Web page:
WORKERS at the General Motors Truck and Van plant in Luton were yesterday voting on a management offer that cuts their hours and pay.
The offer, which has already been agreed by the leadership of the Amicus and Transport and General Workers sections of Unite, reduces the working week from 37 to 30 hours.
The reduction of seven hours pay a week will be offset by a 50 per cent supplement of lost pay.
This means that the company will make an extra payment equivalent to half the seven hours being lost, with workers facing a drop in weekly pay of between £35 – £40.
This cut in the pay and hours will not result in a straight forward four-day week however.
According to a joint union statement handed to the workforce: ‘Given the erratic nature of how the Company receives orders for our vans, a straight forward reduced working day, or a four-day week does not suit its needs as the amount of vans required varies from one month to the next.’
In order to ‘suit the needs’ of the Company, GM – with the endorsement of the union leadership – the working week will actually be increasing to 40 hours a week.
This is spelt out in the management briefing document which states: ‘…from 1st March 2009 each working week will be increased to 40 hours per week (if there are no down days that week) to maximise the banked time accrued.’
In other words workers will be working a ‘normal’ 40 hour week, for which they will be paid for 33.5 hours, with the excess hours worked banked against ‘down days’, those days when management decides to close the factory.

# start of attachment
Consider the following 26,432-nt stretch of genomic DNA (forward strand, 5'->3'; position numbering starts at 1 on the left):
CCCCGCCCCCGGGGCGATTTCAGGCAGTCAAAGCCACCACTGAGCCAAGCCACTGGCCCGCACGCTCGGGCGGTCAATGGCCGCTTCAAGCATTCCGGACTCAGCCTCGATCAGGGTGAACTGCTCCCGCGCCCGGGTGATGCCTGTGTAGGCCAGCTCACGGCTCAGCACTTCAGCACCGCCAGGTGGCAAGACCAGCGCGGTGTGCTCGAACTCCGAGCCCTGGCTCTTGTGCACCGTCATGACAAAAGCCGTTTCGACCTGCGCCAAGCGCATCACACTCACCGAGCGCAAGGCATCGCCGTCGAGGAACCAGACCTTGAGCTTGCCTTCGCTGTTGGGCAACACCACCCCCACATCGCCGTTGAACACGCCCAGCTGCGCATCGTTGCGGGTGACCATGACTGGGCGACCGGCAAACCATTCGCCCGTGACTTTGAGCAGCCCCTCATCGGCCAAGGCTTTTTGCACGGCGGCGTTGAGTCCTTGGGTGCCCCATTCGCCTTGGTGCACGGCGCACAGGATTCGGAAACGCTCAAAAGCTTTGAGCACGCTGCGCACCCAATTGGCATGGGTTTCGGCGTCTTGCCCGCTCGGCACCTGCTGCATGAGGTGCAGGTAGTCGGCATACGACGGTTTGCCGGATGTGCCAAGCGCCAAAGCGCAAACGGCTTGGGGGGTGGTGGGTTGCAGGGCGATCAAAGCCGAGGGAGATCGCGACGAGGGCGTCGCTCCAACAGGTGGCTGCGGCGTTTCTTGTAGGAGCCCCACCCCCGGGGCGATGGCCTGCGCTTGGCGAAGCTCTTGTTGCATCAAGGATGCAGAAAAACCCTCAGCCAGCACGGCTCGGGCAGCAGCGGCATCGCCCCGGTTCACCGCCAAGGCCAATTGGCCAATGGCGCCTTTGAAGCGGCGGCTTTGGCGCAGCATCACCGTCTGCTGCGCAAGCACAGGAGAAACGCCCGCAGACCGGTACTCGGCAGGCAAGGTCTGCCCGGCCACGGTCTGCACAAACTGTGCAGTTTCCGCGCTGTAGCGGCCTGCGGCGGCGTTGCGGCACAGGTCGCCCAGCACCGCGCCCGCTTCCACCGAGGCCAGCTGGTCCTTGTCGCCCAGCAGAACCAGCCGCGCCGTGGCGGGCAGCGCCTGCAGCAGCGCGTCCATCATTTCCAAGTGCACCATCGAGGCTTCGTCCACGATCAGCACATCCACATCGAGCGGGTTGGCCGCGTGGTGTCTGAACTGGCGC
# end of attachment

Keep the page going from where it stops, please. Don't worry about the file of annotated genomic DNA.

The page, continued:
According to GM the number of ‘down days’ it estimates will occur during the duration of this agreement – it is proposed to run from February 16 to December 31 2009 – totals 44 days.
To add insult to injury the Company has told the workers that should this deal be accepted they will reinstate the three-week summer closure which they were intending to reduce to two, the extra week being taken as down days.
The threat made by both GM and the union Shop Stewards Committee to Luton GM workers is that if they fail to agree this proposal it will result in ‘demand-matched hours’, that is, if the company decides to close the plant for a week workers would receive no pay except the 50 per cent supplement.
The union communiqué ends with the message: ‘There are no guarantees of pay or jobs if demand continues to fall.’
This deal, far from safeguarding jobs in GM, brings closer the likelihood that GM closes down the plant.
The Luton plant must be occupied and UNITE must take national strike action to have it nationalised to defend all workers’ wages and jobs.